Zelenskiy shuts court, says Ukraine can fight graft, Russia at same time

Ukraine's President Volodymyr Zelenskiy attends the conference in solidarity with the Ukrainian people in Paris via videolink, amid Russia's attack on Ukraine, in Kyiv, Ukraine December 13, 2022. Ukrainian Presidential Press Service/Handout via REUTERS/File Photo

KYIV, Dec 13 (Reuters) - President Volodymyr Zelenskiy hailed his dissolution on Tuesday of a Kyiv court as evidence Ukraine can fight to end a history of corruption and Russia's invasion at the same time.

"This story has drawn to a close," he said as he announced he had signed a law liquidating the Kyiv District Administrative Court, which Ukrainian anti-corruption authorities had compared to a criminal organization and whose chairman was hit with U.S. sanctions Dec. 9.

"But the story of reforms continues – it continues, even in the time of such a war," Zelenskiy said in his nightly video address.

He signed the law the same day it was passed by Ukraine’s parliament, in a nod to extensive judiciary and other reforms needed for Ukraine to join the European Union.

Pavlo Vovk, the court's chairman, said in a Facebook post that the decision to eliminate the court was purely political, made in haste and one that "those who applaud it today will soon regret."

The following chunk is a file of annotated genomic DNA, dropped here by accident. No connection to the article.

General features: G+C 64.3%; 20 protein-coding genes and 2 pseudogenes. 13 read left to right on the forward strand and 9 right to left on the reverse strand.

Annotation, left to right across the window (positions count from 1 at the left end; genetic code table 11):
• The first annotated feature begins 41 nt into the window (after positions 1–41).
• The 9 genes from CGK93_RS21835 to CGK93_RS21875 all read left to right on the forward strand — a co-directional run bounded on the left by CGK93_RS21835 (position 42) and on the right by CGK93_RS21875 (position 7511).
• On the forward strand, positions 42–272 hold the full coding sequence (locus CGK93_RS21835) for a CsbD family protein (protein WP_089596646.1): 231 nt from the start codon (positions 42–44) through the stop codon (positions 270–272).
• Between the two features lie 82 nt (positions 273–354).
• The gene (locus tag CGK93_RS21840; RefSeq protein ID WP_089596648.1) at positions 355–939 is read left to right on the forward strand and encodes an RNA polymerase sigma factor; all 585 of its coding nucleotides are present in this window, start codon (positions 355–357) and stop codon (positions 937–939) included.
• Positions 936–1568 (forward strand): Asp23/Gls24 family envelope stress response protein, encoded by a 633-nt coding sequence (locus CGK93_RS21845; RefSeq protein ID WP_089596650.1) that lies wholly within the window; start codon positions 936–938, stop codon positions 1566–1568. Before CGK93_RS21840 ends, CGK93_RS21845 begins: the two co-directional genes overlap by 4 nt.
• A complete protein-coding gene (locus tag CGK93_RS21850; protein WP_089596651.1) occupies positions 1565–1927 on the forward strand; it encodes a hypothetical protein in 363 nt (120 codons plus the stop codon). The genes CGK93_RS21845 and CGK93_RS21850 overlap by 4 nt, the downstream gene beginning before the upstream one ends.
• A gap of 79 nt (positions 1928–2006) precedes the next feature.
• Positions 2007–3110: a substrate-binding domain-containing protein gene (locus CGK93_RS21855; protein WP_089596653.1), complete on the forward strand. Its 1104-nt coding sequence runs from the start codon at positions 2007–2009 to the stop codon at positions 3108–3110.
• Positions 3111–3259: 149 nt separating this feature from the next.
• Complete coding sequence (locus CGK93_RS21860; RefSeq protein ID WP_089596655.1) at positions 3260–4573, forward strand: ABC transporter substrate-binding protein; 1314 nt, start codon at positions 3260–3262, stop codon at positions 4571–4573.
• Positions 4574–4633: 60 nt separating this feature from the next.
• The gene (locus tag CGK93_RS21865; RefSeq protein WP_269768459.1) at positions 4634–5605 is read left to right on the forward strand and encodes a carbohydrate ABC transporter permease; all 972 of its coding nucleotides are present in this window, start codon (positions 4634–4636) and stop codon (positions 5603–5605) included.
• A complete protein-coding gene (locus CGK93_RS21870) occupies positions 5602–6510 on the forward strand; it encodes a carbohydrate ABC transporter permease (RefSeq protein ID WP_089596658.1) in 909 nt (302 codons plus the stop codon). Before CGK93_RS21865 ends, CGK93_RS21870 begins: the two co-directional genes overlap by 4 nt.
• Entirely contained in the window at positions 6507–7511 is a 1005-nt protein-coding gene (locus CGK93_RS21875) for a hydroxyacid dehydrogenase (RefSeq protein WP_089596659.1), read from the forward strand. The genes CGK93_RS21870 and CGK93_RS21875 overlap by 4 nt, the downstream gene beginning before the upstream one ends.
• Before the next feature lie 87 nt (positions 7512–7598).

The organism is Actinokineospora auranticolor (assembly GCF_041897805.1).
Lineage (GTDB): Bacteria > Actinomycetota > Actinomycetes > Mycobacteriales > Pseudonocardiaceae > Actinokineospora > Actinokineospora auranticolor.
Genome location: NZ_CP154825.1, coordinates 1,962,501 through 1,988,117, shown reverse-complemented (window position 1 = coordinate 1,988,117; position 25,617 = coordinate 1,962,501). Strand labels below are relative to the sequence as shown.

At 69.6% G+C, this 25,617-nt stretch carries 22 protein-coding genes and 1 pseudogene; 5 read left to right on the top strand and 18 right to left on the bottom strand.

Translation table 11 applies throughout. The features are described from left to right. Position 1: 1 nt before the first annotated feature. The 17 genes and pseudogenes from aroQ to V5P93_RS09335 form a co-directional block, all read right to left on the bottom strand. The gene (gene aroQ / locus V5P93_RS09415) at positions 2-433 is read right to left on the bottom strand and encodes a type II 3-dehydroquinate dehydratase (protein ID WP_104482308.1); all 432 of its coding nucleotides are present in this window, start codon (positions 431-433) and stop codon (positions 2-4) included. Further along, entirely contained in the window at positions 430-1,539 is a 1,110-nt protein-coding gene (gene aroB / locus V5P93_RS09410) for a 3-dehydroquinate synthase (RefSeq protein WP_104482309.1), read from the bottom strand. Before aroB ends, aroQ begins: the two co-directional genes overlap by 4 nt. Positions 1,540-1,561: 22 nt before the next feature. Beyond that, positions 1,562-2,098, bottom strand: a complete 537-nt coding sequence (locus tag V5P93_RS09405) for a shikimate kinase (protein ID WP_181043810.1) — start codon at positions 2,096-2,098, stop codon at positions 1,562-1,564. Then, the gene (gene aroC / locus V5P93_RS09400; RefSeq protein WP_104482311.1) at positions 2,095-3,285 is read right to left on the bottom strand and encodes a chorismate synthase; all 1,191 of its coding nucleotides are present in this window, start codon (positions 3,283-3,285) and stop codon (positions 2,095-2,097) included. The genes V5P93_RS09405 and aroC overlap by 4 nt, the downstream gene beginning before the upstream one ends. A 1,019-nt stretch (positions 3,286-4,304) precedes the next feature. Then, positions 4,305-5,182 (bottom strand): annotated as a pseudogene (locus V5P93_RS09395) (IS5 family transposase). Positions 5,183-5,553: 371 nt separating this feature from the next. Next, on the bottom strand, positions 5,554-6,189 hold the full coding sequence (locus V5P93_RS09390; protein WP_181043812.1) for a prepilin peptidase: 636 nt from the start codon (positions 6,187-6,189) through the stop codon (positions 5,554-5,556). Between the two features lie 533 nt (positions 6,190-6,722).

The U.S. State Department said Washington was imposing sanctions on Vovk "for soliciting bribes in return for interfering in judicial and other public processes," and designated two of his immediate family members at the same time.

A corruption case against Vovk was sent to Ukraine’s high anti-corruption court this summer, after years of cases against him being blocked.

Ukraine’s national anti-corruption bureau (NABU) said indictments were issued on June 17 against Vovk, two of his deputies, four of the court's judges and four others including the head of the country's state judicial administration.

The accused "acted within a criminal organization" led by Vovk with the goal of seizing state power by gaining control over judiciary bodies and intentionally impeding their work, NABU said. The investigation had amassed more than 16,000 hours of wiretapping, NABU said.

In June, the European Union gave its blessing to Ukraine and neighboring Moldova to join the bloc, the start of a process that may take many years and requires extensive reforms to meet a host of standards from judicial policy to financial services and food safety.

Reporting by Dan Peleschuk in Kyiv; Writing by Elaine Monaghan in Washington; editing by Grant McCool

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